Friday, February 14, 2020
1:30 - 3:00 p.m.
JW Marriott Austin
Grand Ballroom, Salon 1
The United States has recently retreated from its domestic and international obligations to provide safe-haven to refugees and asylum-seekers fleeing war, persecution, and civil and domestic strife. This rapid reversal has been achieved through various forms of executive action including the reversal of long-standing legal precedent at the Board of Immigration Appeals, the implementation of new bars to asylum, the slashing of refugee admissions, and the expansion of the “Remain in Mexico” program formally known as the “Migrant Protection Protocols.” The dismantling of our asylum system is especially troubling in a country that was founded on principles of religious and political freedom. In this program you will hear from national experts who will discuss how these changes have affected individuals fleeing persecution and how they have impacted core principles of due process and access to counsel. While Congress has failed to pass any related legislation, the federal courts have blocked some of the most restrictive policies, while allowing others to proceed. Our panelists will discuss challenges facing the immigration system and offer recommendations to resolve them. At the end of the day, we will be judged on how we respond to current day challenges.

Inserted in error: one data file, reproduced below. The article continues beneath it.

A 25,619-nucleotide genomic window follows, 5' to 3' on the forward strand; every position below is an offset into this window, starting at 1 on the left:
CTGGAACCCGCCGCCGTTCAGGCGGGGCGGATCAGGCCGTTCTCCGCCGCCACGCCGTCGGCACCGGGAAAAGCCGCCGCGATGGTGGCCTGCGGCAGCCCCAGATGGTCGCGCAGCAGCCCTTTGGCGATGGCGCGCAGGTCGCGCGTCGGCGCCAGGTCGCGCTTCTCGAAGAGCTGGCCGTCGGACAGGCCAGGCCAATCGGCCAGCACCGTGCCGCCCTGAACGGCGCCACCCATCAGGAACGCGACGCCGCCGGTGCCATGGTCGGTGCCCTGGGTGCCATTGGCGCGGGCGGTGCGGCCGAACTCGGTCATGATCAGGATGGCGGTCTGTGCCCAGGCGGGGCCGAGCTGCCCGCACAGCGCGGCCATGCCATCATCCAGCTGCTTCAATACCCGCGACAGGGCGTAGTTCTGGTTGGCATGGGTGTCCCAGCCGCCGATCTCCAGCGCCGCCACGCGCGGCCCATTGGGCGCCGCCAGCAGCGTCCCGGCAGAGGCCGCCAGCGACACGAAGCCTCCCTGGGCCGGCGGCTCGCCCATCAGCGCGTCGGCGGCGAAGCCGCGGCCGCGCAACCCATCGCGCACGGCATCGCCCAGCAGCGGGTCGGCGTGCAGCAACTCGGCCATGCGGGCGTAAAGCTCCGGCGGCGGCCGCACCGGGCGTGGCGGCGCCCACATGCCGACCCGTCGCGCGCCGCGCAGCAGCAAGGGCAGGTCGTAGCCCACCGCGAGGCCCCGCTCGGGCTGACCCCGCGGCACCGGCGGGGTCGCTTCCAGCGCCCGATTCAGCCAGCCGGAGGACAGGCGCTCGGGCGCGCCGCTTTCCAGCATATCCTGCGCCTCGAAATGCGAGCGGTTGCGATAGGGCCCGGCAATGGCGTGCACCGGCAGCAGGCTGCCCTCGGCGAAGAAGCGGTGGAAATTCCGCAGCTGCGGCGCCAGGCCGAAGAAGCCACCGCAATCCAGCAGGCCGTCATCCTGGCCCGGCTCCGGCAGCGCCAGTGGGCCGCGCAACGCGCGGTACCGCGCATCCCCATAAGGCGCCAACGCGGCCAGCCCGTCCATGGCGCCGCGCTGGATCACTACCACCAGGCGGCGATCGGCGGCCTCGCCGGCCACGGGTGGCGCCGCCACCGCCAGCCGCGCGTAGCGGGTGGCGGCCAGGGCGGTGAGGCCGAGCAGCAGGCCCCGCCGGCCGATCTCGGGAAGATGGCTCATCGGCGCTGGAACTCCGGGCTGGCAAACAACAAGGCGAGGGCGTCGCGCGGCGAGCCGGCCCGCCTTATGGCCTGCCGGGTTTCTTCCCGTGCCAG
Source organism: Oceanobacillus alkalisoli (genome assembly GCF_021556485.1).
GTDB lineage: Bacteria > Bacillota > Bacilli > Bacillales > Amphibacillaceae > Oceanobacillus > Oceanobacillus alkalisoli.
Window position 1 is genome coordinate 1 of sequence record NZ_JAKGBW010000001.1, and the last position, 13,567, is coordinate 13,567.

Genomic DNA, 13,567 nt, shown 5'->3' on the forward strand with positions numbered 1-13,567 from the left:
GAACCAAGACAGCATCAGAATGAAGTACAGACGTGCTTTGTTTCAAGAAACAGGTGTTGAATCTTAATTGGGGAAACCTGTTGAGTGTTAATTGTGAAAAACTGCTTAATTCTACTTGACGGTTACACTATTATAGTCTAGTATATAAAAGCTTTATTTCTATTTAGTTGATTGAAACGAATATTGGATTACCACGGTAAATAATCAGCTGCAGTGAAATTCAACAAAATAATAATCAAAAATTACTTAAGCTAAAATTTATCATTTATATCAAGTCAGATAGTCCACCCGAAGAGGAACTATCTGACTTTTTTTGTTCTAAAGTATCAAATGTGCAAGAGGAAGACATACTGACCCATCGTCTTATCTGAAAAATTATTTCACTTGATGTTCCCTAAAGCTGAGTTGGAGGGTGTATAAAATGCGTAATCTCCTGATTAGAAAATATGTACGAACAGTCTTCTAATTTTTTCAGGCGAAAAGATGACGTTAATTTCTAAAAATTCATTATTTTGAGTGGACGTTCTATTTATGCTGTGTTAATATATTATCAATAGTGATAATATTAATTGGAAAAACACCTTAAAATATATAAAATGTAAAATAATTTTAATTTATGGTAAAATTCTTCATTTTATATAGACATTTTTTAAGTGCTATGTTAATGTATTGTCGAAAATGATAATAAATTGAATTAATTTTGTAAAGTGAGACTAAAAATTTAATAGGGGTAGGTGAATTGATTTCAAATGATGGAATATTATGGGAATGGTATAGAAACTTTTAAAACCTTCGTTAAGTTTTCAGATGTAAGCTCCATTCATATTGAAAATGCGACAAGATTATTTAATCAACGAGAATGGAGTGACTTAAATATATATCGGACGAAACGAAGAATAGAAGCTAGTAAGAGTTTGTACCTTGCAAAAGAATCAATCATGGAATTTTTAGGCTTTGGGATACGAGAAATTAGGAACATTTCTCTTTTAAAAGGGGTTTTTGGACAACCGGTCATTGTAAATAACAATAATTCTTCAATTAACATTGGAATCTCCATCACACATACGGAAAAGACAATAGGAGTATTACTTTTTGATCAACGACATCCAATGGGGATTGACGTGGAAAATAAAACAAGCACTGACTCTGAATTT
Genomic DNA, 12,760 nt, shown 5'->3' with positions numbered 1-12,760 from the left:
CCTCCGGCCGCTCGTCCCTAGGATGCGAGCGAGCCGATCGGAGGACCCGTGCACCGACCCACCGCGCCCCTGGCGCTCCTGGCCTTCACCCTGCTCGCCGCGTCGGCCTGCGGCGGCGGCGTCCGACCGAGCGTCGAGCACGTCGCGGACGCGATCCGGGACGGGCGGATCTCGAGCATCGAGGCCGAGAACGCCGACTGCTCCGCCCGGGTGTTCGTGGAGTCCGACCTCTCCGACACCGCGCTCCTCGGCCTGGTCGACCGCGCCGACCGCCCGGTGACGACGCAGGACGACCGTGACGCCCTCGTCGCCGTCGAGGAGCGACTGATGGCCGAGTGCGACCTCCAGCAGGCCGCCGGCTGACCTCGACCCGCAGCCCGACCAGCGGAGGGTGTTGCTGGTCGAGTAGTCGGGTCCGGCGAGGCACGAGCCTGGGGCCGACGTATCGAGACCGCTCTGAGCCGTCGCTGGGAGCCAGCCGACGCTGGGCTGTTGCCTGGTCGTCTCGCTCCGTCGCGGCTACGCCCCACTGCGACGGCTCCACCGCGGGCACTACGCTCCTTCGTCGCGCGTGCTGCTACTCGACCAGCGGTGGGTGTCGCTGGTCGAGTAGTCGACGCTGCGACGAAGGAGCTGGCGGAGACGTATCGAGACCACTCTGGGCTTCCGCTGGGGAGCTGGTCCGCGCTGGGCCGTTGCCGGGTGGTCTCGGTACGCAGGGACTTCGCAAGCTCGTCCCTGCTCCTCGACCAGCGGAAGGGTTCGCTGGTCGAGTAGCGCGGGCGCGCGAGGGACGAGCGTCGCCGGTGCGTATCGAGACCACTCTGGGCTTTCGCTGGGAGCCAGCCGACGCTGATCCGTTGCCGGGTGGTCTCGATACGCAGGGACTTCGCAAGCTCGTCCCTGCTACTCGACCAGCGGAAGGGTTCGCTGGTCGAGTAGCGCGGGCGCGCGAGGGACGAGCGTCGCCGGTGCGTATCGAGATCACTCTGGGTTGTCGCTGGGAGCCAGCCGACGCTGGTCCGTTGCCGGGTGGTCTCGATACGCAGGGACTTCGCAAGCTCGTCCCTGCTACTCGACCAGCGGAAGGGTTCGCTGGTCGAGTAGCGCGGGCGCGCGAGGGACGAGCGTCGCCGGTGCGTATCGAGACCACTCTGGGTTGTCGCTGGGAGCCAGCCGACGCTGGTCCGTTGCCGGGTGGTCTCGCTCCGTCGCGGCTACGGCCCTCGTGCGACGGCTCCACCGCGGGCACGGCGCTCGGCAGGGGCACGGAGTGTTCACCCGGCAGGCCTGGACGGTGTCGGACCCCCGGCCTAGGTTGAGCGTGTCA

- Denise Gilman, University of Texas School of Law
- Karen Grisez, Fried, Frank, Harris, Shriver & Jacobson LLP
- Laura Peña, ABA South Texas Pro Bono Asylum Representation Project (ProBAR)
- Melissa Crow, Southern Poverty Law Center
- Oscar Chacón, Alianza Americas